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Title: The Shift in the Idioms of Macedonian Music Culture during the Balkan Wars and World War I
Other Titles: Promjena idioma makedonske glazbene kulture tijekom Balkanskih ratova i Prvog svjetskog rata
Authors: Jordanoska, Trena 
Keywords: Macedonian music, musical ensembles, Balkan Wars, World War I
Issue Date: 2019
Publisher: Croatian Musicological Society / Hrvatsko muzikološko društvo
Conference: 13th International Musicological Conference The Great War 1914-1918 and Music. Compositional Strategies, Performing Practices, and Social Impacts/13. Međunarodni znanstveni skup Prvi svjetski rat (1914.-1918.) i glazba. Skladateljske strategije, izvedbene prakse i društveni utjecaji. Zagreb, 24-27 October 2017/24-27. listopada 2017
Abstract: The predominantly Oriental Macedonian music culture of the Ottoman period and the beginning of the twentieth century experienced serious changes during the Balkan Wars and World War I. Macedonia was the last part of the Ottoman Empire in central and Western Balkans where the Oriental Turkish idioms – particularly through the use of makam and usul patterns – were the leading music feature of the Macedonian local music environment. However, the Occidental influence can be traced to the end of the nineteenth and beginning of the twentieth century in different channels: first through the members of the Turkish gentry who were trying to modernize the country and introduce Western cultural models; then through the influence of spiritual and secular music from the surrounding countries (Serbia, Bulgaria and Greece); and finally, through the introduction of Western models through European diplomats in the city of Bitola/Manastır in the late nineteenth century. Although this process would continue for another several decades until the establishment of the Republic of Macedonia (ASNOM, 1944), the shift in the music culture in almost all segments occurred already in the first years after World War I. Thus the Occidentalization of the Macedonian music culture can be observed in several areas: popular music, spiritual music, music education, and particularly the use of the Western musical instruments. Parallel to the čalgija ensembles and its monodic vocal and instrumental idioms (makams and usuls), the 3/4 (particularly minor tonal), the Western Europe waltz became part of the urban folklore. The introduction of the piano and the first performances of opera segments were other examples of Western music patterns in the urban culture. Military bands with Western instruments of Western provenience played an important role in the movement of different armies through Macedonia during the Balkan Wars and World War I, eventually becoming a standard component of military and secular music culture after 1918. A particularly important channel for the introduction of the Western idioms was elementary school education, used by invading countries as a key tool for political and other types of influence. Finally, the replacement of the old Byzantine/Slavonic monodic Orthodox chant with the homophonic tonal patterns signals the dramatic change of the music idioms of the twentieth century Macedonian music culture.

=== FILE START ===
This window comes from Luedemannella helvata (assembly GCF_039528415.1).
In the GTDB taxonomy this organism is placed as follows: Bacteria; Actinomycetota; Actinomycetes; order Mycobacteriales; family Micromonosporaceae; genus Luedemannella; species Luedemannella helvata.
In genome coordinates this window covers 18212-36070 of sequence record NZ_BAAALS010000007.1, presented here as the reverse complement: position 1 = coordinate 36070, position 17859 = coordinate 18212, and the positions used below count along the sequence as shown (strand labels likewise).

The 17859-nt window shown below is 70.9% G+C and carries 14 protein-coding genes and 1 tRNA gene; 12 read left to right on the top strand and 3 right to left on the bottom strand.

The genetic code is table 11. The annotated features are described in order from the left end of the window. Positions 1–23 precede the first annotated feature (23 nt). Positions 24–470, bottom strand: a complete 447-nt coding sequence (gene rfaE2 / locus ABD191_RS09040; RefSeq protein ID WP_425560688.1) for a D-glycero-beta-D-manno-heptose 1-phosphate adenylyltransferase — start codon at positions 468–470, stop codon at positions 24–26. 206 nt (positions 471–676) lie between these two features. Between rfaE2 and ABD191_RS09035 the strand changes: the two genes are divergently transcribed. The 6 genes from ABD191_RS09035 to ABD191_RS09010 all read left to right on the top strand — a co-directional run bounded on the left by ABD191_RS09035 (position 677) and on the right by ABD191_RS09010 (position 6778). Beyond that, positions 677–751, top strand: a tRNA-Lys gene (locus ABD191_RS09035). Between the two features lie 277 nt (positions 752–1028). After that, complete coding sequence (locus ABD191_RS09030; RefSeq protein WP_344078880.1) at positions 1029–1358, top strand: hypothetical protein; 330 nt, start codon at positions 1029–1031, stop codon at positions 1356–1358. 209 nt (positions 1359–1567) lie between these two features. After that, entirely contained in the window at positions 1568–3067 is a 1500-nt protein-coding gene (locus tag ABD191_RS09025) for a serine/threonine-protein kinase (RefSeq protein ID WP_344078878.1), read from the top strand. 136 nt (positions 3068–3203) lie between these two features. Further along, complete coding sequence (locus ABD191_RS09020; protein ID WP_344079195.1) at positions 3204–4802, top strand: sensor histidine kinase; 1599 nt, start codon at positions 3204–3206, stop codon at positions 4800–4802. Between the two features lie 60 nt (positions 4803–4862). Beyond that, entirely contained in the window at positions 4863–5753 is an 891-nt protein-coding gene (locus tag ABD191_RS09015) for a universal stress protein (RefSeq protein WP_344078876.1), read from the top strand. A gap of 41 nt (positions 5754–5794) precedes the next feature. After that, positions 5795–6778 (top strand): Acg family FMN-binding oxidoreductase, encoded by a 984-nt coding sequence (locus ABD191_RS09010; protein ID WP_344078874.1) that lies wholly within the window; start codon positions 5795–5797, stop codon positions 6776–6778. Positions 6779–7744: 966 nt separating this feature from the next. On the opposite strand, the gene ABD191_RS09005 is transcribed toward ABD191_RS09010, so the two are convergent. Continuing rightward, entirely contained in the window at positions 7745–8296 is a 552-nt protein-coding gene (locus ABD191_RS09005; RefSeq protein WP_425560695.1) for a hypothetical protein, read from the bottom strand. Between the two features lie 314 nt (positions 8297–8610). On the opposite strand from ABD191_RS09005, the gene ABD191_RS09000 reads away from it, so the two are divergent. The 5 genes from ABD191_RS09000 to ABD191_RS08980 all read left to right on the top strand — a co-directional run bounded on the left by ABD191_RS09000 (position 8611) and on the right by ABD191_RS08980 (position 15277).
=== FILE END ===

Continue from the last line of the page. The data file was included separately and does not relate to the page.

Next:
ISBN: 978-953-6090-64-8
Appears in Collections:Faculty of Music: Conference papers

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